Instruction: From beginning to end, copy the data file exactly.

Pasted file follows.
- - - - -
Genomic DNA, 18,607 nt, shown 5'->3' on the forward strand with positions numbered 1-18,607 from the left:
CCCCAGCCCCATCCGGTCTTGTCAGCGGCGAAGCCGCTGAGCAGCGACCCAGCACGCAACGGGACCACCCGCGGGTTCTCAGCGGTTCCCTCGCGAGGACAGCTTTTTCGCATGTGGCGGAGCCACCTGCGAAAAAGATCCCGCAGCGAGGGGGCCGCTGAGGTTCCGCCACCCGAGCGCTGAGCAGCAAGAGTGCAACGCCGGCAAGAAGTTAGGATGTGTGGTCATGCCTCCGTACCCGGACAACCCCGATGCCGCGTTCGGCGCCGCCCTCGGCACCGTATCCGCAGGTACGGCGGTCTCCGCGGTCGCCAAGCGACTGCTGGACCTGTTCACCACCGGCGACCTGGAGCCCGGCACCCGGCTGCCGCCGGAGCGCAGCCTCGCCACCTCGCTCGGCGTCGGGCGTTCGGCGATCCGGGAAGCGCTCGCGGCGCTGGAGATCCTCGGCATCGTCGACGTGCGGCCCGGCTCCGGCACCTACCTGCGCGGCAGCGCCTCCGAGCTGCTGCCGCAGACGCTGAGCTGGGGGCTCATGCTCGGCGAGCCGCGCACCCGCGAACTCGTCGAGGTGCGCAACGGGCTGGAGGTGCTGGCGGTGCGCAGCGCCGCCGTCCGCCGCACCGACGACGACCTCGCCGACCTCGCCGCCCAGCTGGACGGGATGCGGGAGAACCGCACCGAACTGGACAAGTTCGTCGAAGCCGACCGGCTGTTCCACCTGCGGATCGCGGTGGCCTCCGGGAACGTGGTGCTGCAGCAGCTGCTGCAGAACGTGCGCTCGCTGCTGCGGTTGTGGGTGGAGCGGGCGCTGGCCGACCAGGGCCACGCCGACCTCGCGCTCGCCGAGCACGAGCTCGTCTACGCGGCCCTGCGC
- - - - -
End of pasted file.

Genomic DNA, 18,607 nt, shown 5'->3' on the forward strand with positions numbered 1-18,607 from the left:
CCCCAGCCCCATCCGGTCTTGTCAGCGGCGAAGCCGCTGAGCAGCGACCCAGCACGCAACGGGACCACCCGCGGGTTCTCAGCGGTTCCCTCGCGAGGACAGCTTTTTCGCATGTGGCGGAGCCACCTGCGAAAAAGATCCCGCAGCGAGGGGGCCGCTGAGGTTCCGCCACCCGAGCGCTGAGCAGCAAGAGTGCAACGCCGGCAAGAAGTTAGGATGTGTGGTCATGCCTCCGTACCCGGACAACCCCGATGCCGCGTTCGGCGCCGCCCTCGGCACCGTATCCGCAGGTACGGCGGTCTCCGCGGTCGCCAAGCGACTGCTGGACCTGTTCACCACCGGCGACCTGGAGCCCGGCACCCGGCTGCCGCCGGAGCGCAGCCTCGCCACCTCGCTCGGCGTCGGGCGTTCGGCGATCCGGGAAGCGCTCGCGGCGCTGGAGATCCTCGGCATCGTCGACGTGCGGCCCGGCTCCGGCACCTACCTGCGCGGCAGCGCCTCCGAGCTGCTGCCGCAGACGCTGAGCTGGGGGCTCATGCTCGGCGAGCCGCGCACCCGCGAACTCGTCGAGGTGCGCAACGGGCTGGAGGTGCTGGCGGTGCGCAGCGCCGCCGTCCGCCGCACCGACGACGACCTCGCCGACCTCGCCGCCCAGCTGGACGGGATGCGGGAGAACCGCACCGAACTGGACAAGTTCGTCGAAGCCGACCGGCTGTTCCACCTGCGGATCGCGGTGGCCTCCGGGAACGTGGTGCTGCAGCAGCTGCTGCAGAACGTGCGCTCGCTGCTGCGGTTGTGGGTGGAGCGGGCGCTGGCCGACCAGGGCCACGCCGACCTCGCGCTCGCCGAGCACGAGCTCGTCTACGCGGCCCTGCGC